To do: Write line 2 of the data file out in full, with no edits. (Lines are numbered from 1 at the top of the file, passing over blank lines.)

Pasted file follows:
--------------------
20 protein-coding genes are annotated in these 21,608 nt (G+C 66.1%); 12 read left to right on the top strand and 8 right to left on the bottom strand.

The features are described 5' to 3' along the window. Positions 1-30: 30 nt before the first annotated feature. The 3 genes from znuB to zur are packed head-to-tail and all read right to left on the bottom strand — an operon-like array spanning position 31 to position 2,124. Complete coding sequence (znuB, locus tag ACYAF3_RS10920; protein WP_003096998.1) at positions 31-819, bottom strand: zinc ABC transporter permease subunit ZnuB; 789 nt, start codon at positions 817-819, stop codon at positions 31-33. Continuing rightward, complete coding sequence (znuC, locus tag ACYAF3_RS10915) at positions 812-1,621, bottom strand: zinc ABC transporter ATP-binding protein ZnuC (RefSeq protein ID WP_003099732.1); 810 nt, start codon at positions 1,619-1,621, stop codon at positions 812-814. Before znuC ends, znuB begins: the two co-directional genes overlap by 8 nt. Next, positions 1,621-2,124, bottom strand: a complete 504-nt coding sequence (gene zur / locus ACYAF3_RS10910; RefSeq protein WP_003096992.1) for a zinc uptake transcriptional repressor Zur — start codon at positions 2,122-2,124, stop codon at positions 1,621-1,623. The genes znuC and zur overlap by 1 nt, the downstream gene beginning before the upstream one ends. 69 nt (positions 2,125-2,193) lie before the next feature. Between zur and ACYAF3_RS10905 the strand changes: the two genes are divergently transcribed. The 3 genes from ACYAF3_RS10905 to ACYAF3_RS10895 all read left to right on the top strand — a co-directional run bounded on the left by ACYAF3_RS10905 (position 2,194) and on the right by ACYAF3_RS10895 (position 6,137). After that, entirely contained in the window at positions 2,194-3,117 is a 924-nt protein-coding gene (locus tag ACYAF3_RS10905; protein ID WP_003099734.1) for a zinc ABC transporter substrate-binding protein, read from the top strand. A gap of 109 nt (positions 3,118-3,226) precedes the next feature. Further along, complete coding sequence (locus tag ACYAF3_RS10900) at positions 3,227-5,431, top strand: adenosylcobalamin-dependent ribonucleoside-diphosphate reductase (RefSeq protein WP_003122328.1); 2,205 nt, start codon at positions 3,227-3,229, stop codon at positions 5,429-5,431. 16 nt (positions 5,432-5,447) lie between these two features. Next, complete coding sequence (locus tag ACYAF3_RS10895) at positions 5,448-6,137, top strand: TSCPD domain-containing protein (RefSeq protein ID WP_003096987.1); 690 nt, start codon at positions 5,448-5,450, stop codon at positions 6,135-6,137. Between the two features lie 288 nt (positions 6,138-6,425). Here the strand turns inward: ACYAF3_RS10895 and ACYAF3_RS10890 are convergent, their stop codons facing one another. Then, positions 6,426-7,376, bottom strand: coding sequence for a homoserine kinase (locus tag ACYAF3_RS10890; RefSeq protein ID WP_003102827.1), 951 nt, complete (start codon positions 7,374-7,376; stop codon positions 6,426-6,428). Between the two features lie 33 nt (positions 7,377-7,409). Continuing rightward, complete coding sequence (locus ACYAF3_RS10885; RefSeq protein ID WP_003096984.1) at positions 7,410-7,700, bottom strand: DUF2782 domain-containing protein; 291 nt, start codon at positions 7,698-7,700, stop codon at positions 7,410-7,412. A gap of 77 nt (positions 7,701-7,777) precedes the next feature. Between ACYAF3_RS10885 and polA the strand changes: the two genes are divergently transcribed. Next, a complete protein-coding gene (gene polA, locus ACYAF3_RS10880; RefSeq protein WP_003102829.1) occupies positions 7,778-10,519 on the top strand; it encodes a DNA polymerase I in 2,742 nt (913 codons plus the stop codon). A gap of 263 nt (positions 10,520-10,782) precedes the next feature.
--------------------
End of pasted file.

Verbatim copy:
The features are described 5' to 3' along the window. Positions 1-30: 30 nt before the first annotated feature. The 3 genes from znuB to zur are packed head-to-tail and all read right to left on the bottom strand — an operon-like array spanning position 31 to position 2,124. Complete coding sequence (znuB, locus tag ACYAF3_RS10920; protein WP_003096998.1) at positions 31-819, bottom strand: zinc ABC transporter permease subunit ZnuB; 789 nt, start codon at positions 817-819, stop codon at positions 31-33. Continuing rightward, complete coding sequence (znuC, locus tag ACYAF3_RS10915) at positions 812-1,621, bottom strand: zinc ABC transporter ATP-binding protein ZnuC (RefSeq protein ID WP_003099732.1); 810 nt, start codon at positions 1,619-1,621, stop codon at positions 812-814. Before znuC ends, znuB begins: the two co-directional genes overlap by 8 nt. Next, positions 1,621-2,124, bottom strand: a complete 504-nt coding sequence (gene zur / locus ACYAF3_RS10910; RefSeq protein WP_003096992.1) for a zinc uptake transcriptional repressor Zur — start codon at positions 2,122-2,124, stop codon at positions 1,621-1,623. The genes znuC and zur overlap by 1 nt, the downstream gene beginning before the upstream one ends. 69 nt (positions 2,125-2,193) lie before the next feature. Between zur and ACYAF3_RS10905 the strand changes: the two genes are divergently transcribed. The 3 genes from ACYAF3_RS10905 to ACYAF3_RS10895 all read left to right on the top strand — a co-directional run bounded on the left by ACYAF3_RS10905 (position 2,194) and on the right by ACYAF3_RS10895 (position 6,137). After that, entirely contained in the window at positions 2,194-3,117 is a 924-nt protein-coding gene (locus tag ACYAF3_RS10905; protein ID WP_003099734.1) for a zinc ABC transporter substrate-binding protein, read from the top strand. A gap of 109 nt (positions 3,118-3,226) precedes the next feature. Further along, complete coding sequence (locus tag ACYAF3_RS10900) at positions 3,227-5,431, top strand: adenosylcobalamin-dependent ribonucleoside-diphosphate reductase (RefSeq protein WP_003122328.1); 2,205 nt, start codon at positions 3,227-3,229, stop codon at positions 5,429-5,431. 16 nt (positions 5,432-5,447) lie between these two features. Next, complete coding sequence (locus tag ACYAF3_RS10895) at positions 5,448-6,137, top strand: TSCPD domain-containing protein (RefSeq protein ID WP_003096987.1); 690 nt, start codon at positions 5,448-5,450, stop codon at positions 6,135-6,137. Between the two features lie 288 nt (positions 6,138-6,425). Here the strand turns inward: ACYAF3_RS10895 and ACYAF3_RS10890 are convergent, their stop codons facing one another. Then, positions 6,426-7,376, bottom strand: coding sequence for a homoserine kinase (locus tag ACYAF3_RS10890; RefSeq protein ID WP_003102827.1), 951 nt, complete (start codon positions 7,374-7,376; stop codon positions 6,426-6,428). Between the two features lie 33 nt (positions 7,377-7,409). Continuing rightward, complete coding sequence (locus ACYAF3_RS10885; RefSeq protein ID WP_003096984.1) at positions 7,410-7,700, bottom strand: DUF2782 domain-containing protein; 291 nt, start codon at positions 7,698-7,700, stop codon at positions 7,410-7,412. A gap of 77 nt (positions 7,701-7,777) precedes the next feature. Between ACYAF3_RS10885 and polA the strand changes: the two genes are divergently transcribed. Next, a complete protein-coding gene (gene polA, locus ACYAF3_RS10880; RefSeq protein WP_003102829.1) occupies positions 7,778-10,519 on the top strand; it encodes a DNA polymerase I in 2,742 nt (913 codons plus the stop codon). A gap of 263 nt (positions 10,520-10,782) precedes the next feature.